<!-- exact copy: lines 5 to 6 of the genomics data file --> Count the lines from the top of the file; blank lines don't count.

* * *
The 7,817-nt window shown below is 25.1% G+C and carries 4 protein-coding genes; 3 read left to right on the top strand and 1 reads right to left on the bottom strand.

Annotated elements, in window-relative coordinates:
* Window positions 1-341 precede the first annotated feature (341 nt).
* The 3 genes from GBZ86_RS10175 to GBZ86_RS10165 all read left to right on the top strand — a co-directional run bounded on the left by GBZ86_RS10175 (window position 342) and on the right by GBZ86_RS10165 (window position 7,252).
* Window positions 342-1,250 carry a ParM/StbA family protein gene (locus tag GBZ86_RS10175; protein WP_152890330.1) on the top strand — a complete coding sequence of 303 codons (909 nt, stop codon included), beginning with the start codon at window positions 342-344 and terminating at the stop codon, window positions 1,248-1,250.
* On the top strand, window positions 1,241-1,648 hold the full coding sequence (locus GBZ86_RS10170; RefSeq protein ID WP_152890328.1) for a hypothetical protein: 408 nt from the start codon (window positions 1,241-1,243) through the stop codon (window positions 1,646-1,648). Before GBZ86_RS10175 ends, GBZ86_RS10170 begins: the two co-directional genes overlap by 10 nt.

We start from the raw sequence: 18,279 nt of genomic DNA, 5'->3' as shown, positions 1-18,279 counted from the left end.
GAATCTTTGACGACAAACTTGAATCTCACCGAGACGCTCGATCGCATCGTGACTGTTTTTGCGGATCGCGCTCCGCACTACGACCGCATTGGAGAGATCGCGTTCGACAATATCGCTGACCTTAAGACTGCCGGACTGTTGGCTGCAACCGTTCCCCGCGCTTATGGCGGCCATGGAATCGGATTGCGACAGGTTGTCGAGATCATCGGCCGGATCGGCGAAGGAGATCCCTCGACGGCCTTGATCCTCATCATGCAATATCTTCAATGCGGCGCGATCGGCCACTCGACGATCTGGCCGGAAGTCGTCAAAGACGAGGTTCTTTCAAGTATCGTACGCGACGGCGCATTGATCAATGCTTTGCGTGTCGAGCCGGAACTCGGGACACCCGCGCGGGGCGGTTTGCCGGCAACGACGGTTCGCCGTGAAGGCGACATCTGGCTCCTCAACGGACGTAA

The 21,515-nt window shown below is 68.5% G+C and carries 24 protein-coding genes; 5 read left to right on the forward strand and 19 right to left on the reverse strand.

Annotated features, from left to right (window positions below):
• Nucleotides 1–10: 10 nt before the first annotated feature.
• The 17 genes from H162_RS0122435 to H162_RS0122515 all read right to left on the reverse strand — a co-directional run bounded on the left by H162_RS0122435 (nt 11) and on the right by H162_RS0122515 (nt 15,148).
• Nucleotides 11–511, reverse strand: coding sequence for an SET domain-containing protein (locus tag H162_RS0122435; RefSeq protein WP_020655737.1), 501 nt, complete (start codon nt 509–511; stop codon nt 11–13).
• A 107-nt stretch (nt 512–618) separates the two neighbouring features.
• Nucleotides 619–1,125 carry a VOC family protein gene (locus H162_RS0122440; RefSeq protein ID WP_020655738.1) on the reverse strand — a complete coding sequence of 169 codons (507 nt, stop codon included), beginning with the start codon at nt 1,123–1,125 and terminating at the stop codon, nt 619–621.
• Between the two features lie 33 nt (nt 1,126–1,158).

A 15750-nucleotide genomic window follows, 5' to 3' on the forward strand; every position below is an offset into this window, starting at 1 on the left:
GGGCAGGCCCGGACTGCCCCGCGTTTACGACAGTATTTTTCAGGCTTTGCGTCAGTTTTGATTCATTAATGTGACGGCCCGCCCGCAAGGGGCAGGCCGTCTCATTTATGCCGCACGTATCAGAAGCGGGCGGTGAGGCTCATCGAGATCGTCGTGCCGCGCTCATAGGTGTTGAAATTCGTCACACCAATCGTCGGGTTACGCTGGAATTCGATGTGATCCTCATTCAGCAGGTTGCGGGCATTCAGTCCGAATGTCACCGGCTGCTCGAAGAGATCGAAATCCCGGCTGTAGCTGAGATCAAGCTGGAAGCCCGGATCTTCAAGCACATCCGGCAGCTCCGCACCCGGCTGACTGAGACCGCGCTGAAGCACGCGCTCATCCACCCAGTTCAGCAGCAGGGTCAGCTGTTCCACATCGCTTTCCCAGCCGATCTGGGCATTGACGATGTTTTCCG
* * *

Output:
* Window positions 342-1,250 carry a ParM/StbA family protein gene (locus tag GBZ86_RS10175; protein WP_152890330.1) on the top strand — a complete coding sequence of 303 codons (909 nt, stop codon included), beginning with the start codon at window positions 342-344 and terminating at the stop codon, window positions 1,248-1,250.
* On the top strand, window positions 1,241-1,648 hold the full coding sequence (locus GBZ86_RS10170; RefSeq protein ID WP_152890328.1) for a hypothetical protein: 408 nt from the start codon (window positions 1,241-1,243) through the stop codon (window positions 1,646-1,648). Before GBZ86_RS10175 ends, GBZ86_RS10170 begins: the two co-directional genes overlap by 10 nt.